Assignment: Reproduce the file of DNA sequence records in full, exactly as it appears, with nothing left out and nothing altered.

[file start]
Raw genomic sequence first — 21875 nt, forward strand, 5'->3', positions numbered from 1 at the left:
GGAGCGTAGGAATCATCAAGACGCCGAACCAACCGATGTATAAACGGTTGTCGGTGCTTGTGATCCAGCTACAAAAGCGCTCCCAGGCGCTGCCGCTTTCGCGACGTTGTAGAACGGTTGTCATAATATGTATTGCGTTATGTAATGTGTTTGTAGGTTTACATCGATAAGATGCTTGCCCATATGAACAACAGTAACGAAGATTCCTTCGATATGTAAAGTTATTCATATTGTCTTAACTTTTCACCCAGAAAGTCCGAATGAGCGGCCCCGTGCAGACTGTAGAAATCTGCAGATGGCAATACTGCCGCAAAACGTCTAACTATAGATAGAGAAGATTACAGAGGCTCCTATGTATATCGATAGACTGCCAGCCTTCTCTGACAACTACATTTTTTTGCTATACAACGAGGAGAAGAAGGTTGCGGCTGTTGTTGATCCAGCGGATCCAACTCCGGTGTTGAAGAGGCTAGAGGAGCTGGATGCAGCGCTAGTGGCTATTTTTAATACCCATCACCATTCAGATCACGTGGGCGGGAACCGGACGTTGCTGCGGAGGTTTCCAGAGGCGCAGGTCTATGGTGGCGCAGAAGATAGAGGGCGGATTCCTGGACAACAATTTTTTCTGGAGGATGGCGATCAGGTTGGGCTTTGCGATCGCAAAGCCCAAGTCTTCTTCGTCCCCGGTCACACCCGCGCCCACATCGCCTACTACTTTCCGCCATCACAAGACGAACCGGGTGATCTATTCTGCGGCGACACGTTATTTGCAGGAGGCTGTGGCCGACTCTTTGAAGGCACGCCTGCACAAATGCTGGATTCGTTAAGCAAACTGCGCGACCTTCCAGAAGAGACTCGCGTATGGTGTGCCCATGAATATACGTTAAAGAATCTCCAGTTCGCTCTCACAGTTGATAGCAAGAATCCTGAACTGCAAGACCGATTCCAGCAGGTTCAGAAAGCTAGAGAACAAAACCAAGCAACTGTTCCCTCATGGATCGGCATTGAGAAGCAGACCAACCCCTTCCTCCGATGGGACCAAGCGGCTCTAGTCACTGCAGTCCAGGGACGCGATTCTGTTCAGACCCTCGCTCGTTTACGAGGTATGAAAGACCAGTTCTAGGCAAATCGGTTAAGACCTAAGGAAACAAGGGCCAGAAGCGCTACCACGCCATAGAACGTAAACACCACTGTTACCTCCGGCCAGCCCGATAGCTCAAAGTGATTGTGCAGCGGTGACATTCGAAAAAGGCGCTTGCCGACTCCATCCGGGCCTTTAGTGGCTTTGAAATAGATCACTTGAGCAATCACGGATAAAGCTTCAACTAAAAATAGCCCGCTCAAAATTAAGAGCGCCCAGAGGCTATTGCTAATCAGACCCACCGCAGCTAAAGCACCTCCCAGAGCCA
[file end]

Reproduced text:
Raw genomic sequence first — 21875 nt, forward strand, 5'->3', positions numbered from 1 at the left:
GGAGCGTAGGAATCATCAAGACGCCGAACCAACCGATGTATAAACGGTTGTCGGTGCTTGTGATCCAGCTACAAAAGCGCTCCCAGGCGCTGCCGCTTTCGCGACGTTGTAGAACGGTTGTCATAATATGTATTGCGTTATGTAATGTGTTTGTAGGTTTACATCGATAAGATGCTTGCCCATATGAACAACAGTAACGAAGATTCCTTCGATATGTAAAGTTATTCATATTGTCTTAACTTTTCACCCAGAAAGTCCGAATGAGCGGCCCCGTGCAGACTGTAGAAATCTGCAGATGGCAATACTGCCGCAAAACGTCTAACTATAGATAGAGAAGATTACAGAGGCTCCTATGTATATCGATAGACTGCCAGCCTTCTCTGACAACTACATTTTTTTGCTATACAACGAGGAGAAGAAGGTTGCGGCTGTTGTTGATCCAGCGGATCCAACTCCGGTGTTGAAGAGGCTAGAGGAGCTGGATGCAGCGCTAGTGGCTATTTTTAATACCCATCACCATTCAGATCACGTGGGCGGGAACCGGACGTTGCTGCGGAGGTTTCCAGAGGCGCAGGTCTATGGTGGCGCAGAAGATAGAGGGCGGATTCCTGGACAACAATTTTTTCTGGAGGATGGCGATCAGGTTGGGCTTTGCGATCGCAAAGCCCAAGTCTTCTTCGTCCCCGGTCACACCCGCGCCCACATCGCCTACTACTTTCCGCCATCACAAGACGAACCGGGTGATCTATTCTGCGGCGACACGTTATTTGCAGGAGGCTGTGGCCGACTCTTTGAAGGCACGCCTGCACAAATGCTGGATTCGTTAAGCAAACTGCGCGACCTTCCAGAAGAGACTCGCGTATGGTGTGCCCATGAATATACGTTAAAGAATCTCCAGTTCGCTCTCACAGTTGATAGCAAGAATCCTGAACTGCAAGACCGATTCCAGCAGGTTCAGAAAGCTAGAGAACAAAACCAAGCAACTGTTCCCTCATGGATCGGCATTGAGAAGCAGACCAACCCCTTCCTCCGATGGGACCAAGCGGCTCTAGTCACTGCAGTCCAGGGACGCGATTCTGTTCAGACCCTCGCTCGTTTACGAGGTATGAAAGACCAGTTCTAGGCAAATCGGTTAAGACCTAAGGAAACAAGGGCCAGAAGCGCTACCACGCCATAGAACGTAAACACCACTGTTACCTCCGGCCAGCCCGATAGCTCAAAGTGATTGTGCAGCGGTGACATTCGAAAAAGGCGCTTGCCGACTCCATCCGGGCCTTTAGTGGCTTTGAAATAGATCACTTGAGCAATCACGGATAAAGCTTCAACTAAAAATAGCCCGCTCAAAATTAAGAGCGCCCAGAGGCTATTGCTAATCAGACCCACCGCAGCTAAAGCACCTCCCAGAGCCA